At this point, you're well aware that the Affordable Care Act is putting pressure on post-acute providers to partner with hospitals and physician groups. A recent whistleblower case in California highlights just how important this systemic transformation is — but another legal battle making headlines underscores how difficult it might be to "right size" the U.S. healthcare system.
It's funny, most of the time, Congress gets along about as well as the Hatfields and the McCoys. But if there is one thought that seems to unify our elected officials, it's this: Nursing homes and other providers must be receiving too many tax dollars.
Conventional wisdom can be a reassuring thing. Especially when it reinforces our suspicions. But it has a fatal flaw: Sometimes it can be flat-out wrong. Consider 94-year-old Olga Kotelko.
While the story of former Gov. McDonnell and his wife's alleged excess may make us shake our heads, it did remind me of the slippery slope many in business or politics can fall down when it comes to gifts.
The main focus of any long-term care operation is usually the residents' wants and needs. Caregivers typically dole out huge helpings of personal emotional energy along the way. But they might be getting it wrong, researchers say.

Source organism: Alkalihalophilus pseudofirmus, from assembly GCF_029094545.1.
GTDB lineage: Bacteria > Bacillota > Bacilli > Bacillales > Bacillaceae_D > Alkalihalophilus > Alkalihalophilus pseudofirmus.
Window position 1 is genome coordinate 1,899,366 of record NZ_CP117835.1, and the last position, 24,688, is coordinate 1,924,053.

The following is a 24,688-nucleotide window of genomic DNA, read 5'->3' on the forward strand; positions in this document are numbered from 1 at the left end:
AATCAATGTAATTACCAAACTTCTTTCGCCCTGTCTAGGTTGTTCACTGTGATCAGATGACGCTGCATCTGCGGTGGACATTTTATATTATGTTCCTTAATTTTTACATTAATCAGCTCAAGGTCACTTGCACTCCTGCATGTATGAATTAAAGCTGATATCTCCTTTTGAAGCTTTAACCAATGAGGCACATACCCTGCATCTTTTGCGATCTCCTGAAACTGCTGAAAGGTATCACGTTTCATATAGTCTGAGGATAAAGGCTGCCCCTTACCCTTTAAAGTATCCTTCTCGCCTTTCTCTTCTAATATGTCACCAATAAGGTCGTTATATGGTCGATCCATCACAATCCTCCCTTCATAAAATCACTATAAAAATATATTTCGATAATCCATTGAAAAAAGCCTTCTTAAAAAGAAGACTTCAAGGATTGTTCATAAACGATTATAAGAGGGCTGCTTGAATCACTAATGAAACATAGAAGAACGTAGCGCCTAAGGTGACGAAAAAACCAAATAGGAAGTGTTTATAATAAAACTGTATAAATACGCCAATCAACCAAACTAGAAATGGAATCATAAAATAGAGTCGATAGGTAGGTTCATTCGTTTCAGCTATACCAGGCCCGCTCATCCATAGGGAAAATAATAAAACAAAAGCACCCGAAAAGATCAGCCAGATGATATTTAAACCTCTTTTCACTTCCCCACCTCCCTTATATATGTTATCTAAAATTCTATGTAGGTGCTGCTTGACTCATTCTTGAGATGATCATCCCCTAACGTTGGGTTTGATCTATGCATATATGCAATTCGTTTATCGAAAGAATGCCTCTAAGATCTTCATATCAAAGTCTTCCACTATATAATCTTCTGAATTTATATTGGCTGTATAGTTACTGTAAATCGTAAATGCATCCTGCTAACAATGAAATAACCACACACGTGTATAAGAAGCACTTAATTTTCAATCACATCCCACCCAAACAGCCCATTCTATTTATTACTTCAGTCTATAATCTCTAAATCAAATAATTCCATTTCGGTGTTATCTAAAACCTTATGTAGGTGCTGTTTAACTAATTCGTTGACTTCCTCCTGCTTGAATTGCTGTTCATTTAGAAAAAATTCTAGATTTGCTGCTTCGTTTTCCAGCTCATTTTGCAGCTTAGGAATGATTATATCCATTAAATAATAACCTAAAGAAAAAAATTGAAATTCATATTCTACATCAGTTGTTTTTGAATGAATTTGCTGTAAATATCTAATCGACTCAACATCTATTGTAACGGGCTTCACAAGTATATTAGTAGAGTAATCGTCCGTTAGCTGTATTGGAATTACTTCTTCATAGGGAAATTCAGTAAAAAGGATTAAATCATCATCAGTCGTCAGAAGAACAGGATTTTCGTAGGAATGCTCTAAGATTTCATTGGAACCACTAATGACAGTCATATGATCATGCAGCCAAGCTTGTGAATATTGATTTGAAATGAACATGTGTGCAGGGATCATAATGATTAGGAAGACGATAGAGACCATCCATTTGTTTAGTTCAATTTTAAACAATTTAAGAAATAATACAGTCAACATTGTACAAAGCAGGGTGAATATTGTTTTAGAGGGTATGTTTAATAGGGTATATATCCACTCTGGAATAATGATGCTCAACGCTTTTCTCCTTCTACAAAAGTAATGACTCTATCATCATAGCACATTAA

Watching the Australian Open tennis tournament, where temperatures have been hovering around 110 degrees, has helped my recovery from the recent polar vortex. It's also unexpectedly prompted me to reflect on the aging process and to imagine myself residing in a long-term care facility.
What is it that truly sets your community apart?
Journalism, like long-term care, is a smaller world than one may think.
It's been said for a long time that a picture is worth a thousand words. Moving pictures? Start multiplying the worth. Add some sound or speaking to those moving pictures, well now we're talking really, really big impact. Long-term care providers are hoping so.
Challenging the Affordable Care Act's "contraception mandate" in court is a matter of conscience, according to The Little Sisters of the Poor. It's hard to fault people for following their moral compass. But I wonder if the Catholic long-term care provider has gotten the latest memos from Rome.